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Beauty vloggers turning the cosmetics business ugly


beauty vloggers
Put the popcorn on hold. Public spats between beauty influencers isn't entertaining - it's ugly. And for the best influencer-led brands to survive, it's got to stop. Says who? Consumers!

The biggest make-up launch of 2023 is taking place this Friday (September 29) - but, thanks to bitching beauty vloggers, it could be a non-event.


Jeffree Star, once one of the top earners on YouTube, is set to unleash the utterly gorgeous Gothic Beach collection. Trust me, it's stunning. Jeffree has already unveiled what's in store for beauty lovers - and it is nothing short of fabulous. The collection officially goes on sale in just a few days' time and delivers a summer-meets-October feast of brilliance.


The trunk palette, with its 'black sand' textured packaging and totally wearable colour story, had me drooling all over the web. Together with Jeffree's 'shake first' liner collection, this week's pay cheque has got Gothic Beach written all over it. In fact, I'm so determined to get my hands on it, I'll buy direct from Los Angeles if I have to.


I'm 'sold' on the collection. I like the colour story, the fact that mattes make up a good part of the palette and I am in pure love with the trunk design.





But my enthusiasm for the collection isn't a universal thing.


I tagged a family member in a share of Jeffree's launch video (above), which is amazing by the way, and got short shrift for my effort. I was told, in no uncertain terms, that the person doesn't think much of Jeffree as an individual and that she has boycotted the Jeffree Star Cosmetics brand. What?


On Reddit, I read comments about the collection 'not offering anything new'. Really? I beg to differ on that.


And then there's the limited number of Jeffree Star stockists...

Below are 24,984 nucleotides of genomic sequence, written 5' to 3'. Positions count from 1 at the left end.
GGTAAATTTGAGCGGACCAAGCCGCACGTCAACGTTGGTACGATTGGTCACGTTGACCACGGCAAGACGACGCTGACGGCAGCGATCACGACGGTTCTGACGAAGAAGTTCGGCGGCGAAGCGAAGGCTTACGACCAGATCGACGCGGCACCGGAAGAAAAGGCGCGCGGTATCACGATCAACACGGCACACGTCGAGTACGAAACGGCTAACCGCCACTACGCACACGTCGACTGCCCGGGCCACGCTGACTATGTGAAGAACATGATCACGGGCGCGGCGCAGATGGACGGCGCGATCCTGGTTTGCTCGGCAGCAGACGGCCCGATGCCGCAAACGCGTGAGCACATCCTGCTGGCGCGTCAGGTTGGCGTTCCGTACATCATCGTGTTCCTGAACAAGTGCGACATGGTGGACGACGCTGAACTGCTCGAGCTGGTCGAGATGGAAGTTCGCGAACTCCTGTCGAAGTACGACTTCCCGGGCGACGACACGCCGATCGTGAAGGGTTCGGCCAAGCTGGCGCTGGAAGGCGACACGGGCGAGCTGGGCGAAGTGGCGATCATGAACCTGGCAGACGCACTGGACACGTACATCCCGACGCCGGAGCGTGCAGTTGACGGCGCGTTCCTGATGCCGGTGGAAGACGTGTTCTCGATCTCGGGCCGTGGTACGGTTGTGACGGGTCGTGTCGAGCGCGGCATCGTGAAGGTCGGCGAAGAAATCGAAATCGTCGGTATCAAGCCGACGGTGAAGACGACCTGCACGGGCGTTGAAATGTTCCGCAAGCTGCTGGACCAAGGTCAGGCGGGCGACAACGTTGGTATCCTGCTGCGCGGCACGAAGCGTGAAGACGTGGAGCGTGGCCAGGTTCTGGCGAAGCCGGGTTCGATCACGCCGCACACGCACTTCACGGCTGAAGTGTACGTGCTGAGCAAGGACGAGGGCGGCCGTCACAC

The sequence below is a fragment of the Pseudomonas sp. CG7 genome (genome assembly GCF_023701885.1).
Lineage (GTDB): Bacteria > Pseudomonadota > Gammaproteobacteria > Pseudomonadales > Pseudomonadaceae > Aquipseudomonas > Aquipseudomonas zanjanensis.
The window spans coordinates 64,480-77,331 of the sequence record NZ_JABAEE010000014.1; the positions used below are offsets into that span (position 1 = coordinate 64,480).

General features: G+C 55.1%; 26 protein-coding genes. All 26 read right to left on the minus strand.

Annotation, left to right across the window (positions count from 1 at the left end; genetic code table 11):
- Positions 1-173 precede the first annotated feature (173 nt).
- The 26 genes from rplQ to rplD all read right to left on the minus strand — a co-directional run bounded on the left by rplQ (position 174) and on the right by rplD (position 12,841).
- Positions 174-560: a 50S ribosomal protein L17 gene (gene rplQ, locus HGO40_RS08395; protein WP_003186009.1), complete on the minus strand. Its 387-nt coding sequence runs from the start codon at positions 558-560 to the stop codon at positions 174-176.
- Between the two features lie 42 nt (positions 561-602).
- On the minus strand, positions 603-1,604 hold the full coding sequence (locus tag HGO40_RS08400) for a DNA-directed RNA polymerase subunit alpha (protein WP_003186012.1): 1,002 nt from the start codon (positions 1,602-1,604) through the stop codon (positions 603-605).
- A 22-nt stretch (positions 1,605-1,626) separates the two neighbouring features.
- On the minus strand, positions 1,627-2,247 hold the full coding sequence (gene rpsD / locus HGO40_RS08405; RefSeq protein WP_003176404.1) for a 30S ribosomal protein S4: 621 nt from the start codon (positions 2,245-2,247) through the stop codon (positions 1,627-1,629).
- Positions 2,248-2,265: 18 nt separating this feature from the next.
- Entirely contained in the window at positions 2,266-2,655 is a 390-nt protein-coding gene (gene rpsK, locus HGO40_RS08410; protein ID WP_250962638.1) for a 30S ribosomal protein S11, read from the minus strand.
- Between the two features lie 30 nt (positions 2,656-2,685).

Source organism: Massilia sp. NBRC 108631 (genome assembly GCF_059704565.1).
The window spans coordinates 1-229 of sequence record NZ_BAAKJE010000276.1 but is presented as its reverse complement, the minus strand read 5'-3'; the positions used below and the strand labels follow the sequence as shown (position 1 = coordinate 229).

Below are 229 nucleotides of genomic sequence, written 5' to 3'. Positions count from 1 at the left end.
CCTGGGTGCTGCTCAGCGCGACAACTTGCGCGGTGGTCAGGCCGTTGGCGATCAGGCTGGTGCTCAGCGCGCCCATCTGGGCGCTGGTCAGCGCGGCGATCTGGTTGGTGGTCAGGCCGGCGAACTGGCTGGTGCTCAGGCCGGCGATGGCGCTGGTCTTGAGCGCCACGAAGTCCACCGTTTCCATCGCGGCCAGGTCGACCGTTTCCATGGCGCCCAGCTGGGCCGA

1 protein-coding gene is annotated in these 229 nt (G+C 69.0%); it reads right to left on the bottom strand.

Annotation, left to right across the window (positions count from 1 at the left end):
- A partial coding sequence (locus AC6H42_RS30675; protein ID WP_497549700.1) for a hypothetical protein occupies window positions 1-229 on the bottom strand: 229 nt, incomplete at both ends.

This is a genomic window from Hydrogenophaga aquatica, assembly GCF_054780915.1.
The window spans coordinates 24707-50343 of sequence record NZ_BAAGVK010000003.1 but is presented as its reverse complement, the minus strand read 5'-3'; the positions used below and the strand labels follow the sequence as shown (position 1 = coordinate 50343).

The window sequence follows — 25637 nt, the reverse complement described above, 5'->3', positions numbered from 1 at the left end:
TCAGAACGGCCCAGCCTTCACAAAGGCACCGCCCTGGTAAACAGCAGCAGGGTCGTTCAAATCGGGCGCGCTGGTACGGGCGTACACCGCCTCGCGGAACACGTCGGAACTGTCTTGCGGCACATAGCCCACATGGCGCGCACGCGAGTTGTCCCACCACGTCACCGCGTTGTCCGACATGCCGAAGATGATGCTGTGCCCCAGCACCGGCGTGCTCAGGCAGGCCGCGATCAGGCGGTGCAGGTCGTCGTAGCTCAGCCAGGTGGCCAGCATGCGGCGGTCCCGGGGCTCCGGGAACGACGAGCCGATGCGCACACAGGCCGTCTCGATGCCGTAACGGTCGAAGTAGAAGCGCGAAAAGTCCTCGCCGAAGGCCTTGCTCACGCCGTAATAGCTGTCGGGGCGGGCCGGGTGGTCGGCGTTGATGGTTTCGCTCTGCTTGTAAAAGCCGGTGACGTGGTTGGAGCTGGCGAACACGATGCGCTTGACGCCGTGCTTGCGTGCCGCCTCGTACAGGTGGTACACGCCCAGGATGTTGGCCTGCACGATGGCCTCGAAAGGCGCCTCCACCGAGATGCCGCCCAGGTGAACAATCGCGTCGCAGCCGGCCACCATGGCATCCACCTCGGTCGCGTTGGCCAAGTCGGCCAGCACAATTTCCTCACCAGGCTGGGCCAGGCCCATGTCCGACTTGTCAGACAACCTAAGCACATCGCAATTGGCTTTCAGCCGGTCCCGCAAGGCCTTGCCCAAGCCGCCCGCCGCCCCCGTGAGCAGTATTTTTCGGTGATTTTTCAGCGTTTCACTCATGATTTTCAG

Beauty vloggers at each others' throats


beauty vlogger unveilling a new lipstick collection

Reel back a week, and I was glued to a Rich Lux 'exclusive' on YouTube - Jeffree Star 'putting the record straight' following a spat with some 'big in the US-only' influencer who I had never heard of. P-l-e-a-s-e!


Apparently, 'drama' is still a buzzword in beauty vloggers' territory.


Here's the deal - and it's important...


Jeffree Star is a global cosmetics brand. Jeffree, as a person, is an icon. Drama shouldn't factor in business life. Fine behind the scenes, of course, but never in public. Jeffree certainly shouldn't still be getting embroiled in petty, public squabbles. It's unprofessional and, worse than that, it's ugly. With a business head on, I'd say it does more favours for the less-known than the big hitters. I'm screaming: 'Jeffree, you're giving your fame away, baby.'


I'm a middle-aged woman. Think that makes my voice irrelevant? Think again.


On a quest to look as young as possible for as long as possible, I'm a big spender on skincare and make-up. I'm not the only one. There is a global army of 'age-defying' women just like me. We want the latest beauty has to offer. We want the launches, the freshness, the excitement - even the glamour. And, guess what? We've got cash in the bank. What we really don't want is ugliness - not in any of its forms. Because, of course, ugliness is the exact opposite of beauty! Do you hear me?


Some business advice for influencer-led brands


So, when I join the online queue to buy my Gothic Beach goodies this Friday, I will be hoping that Jeffree learns from past mistakes, rises above the drama and embarks on a calmer public-facing journey. Not only will this approach open up lucrative new opportunities (that's money, Jeffree - lots more money) in the future, it will give Jeffree the space to come up with even better, more fabulous collections.


For anyone who likes a bit of beauty vloggers bitching, remember this - money talks. Without customers, brands don't survive. And nor do influencers. Long-term? Beauty sells. Bitching? Well, straight up, it just doesn't.


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